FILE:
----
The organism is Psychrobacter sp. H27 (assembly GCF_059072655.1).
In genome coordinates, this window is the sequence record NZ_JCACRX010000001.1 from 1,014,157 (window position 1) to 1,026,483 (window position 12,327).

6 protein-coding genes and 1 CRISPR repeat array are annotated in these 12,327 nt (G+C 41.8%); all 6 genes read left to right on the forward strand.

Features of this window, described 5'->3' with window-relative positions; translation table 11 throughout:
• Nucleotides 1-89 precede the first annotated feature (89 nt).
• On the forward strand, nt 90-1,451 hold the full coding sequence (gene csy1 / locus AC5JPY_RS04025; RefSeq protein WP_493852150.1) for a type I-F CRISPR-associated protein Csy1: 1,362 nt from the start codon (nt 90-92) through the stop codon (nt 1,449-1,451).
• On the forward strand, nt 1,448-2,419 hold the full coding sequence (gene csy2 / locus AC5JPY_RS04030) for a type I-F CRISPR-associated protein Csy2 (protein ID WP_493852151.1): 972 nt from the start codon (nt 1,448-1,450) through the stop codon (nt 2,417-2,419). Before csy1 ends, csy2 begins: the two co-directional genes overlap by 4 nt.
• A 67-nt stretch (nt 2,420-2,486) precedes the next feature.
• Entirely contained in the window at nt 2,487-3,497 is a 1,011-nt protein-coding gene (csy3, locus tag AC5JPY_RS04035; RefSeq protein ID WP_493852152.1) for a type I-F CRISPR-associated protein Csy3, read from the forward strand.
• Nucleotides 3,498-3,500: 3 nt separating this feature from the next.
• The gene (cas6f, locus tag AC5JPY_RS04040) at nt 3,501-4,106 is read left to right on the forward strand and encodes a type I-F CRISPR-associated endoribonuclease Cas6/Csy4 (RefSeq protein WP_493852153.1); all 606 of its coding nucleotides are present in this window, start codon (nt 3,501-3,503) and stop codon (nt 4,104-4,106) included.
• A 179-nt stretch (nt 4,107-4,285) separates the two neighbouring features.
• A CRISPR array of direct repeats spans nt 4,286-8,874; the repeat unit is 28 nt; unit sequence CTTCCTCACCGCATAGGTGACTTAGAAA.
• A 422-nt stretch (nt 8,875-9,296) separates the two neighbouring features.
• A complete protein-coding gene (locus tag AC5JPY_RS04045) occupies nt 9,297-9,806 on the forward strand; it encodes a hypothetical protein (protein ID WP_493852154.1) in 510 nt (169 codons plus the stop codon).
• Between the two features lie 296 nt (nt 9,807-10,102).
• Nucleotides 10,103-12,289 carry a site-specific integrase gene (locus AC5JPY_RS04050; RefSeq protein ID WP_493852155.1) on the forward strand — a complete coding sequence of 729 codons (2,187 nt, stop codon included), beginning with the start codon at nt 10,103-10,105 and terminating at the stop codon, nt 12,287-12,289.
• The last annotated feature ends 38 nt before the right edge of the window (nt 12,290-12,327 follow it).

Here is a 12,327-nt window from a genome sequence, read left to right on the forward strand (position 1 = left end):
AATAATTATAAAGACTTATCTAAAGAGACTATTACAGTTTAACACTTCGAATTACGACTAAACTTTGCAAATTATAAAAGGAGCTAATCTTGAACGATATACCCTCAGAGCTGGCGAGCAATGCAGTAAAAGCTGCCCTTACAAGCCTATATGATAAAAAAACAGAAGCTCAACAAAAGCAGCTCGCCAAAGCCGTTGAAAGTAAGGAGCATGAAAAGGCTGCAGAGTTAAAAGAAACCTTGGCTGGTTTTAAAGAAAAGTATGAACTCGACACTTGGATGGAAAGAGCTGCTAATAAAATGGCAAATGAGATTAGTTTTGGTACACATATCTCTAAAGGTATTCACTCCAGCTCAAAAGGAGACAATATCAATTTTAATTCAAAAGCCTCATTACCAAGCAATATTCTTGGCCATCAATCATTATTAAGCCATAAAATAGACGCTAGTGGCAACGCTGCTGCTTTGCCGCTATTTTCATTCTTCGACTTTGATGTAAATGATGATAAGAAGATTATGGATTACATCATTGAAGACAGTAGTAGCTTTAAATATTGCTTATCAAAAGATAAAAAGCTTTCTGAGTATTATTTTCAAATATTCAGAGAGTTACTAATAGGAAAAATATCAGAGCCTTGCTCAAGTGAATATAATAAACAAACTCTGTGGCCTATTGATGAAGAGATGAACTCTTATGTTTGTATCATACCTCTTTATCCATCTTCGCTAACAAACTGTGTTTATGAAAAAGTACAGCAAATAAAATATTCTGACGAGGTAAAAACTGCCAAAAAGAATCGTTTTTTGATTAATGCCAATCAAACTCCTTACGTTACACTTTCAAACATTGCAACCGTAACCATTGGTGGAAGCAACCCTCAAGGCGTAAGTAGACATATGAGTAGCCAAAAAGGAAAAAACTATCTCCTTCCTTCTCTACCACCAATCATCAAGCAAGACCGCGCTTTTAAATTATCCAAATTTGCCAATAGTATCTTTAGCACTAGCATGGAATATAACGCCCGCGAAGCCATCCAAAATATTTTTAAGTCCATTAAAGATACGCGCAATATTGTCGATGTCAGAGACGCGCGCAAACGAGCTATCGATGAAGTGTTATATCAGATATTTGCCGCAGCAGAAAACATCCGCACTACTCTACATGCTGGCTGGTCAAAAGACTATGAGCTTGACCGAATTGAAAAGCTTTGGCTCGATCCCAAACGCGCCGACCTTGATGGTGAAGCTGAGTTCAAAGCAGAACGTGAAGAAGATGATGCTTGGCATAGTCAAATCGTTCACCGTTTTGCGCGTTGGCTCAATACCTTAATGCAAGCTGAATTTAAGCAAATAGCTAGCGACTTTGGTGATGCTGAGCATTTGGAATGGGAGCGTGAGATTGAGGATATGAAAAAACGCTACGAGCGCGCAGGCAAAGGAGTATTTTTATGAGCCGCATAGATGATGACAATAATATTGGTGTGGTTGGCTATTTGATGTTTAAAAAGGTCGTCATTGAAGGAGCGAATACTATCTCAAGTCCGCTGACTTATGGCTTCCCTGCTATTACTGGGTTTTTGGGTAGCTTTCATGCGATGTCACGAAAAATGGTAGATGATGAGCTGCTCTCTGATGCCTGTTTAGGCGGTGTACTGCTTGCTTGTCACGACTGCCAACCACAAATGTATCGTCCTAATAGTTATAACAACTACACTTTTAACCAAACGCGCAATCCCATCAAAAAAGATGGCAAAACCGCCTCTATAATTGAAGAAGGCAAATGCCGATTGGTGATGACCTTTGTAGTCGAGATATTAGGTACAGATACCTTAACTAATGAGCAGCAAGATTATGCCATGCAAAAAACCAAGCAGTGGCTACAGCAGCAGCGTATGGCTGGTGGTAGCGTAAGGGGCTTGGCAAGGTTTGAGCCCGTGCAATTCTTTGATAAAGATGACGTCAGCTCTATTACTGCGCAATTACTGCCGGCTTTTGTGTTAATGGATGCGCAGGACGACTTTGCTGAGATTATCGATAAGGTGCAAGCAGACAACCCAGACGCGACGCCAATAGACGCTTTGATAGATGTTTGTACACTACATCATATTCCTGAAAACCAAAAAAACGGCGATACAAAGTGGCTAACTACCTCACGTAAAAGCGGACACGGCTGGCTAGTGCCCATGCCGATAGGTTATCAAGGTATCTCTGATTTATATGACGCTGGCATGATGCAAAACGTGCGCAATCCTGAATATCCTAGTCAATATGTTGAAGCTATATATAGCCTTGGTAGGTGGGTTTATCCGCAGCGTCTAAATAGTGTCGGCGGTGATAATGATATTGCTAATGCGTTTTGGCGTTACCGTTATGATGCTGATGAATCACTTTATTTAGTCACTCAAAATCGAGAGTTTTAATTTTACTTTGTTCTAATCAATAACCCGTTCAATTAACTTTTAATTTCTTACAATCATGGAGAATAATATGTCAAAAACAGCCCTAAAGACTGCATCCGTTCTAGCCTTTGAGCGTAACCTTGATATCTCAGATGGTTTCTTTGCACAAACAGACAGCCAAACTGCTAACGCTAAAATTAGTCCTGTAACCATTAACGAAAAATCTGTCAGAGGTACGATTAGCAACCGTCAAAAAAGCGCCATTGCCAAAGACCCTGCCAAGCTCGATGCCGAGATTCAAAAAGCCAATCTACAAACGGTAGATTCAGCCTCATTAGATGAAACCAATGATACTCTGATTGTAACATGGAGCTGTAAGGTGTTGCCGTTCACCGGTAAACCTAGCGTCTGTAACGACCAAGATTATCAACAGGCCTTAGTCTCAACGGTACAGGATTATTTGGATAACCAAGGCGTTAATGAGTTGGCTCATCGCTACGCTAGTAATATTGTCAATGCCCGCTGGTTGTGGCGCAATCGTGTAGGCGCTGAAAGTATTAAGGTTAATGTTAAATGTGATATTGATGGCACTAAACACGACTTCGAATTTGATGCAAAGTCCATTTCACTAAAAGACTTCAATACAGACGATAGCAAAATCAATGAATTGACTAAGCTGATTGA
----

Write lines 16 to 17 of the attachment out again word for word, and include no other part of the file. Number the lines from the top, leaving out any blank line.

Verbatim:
• Between the two features lie 296 nt (nt 9,807-10,102).
• Nucleotides 10,103-12,289 carry a site-specific integrase gene (locus AC5JPY_RS04050; RefSeq protein ID WP_493852155.1) on the forward strand — a complete coding sequence of 729 codons (2,187 nt, stop codon included), beginning with the start codon at nt 10,103-10,105 and terminating at the stop codon, nt 12,287-12,289.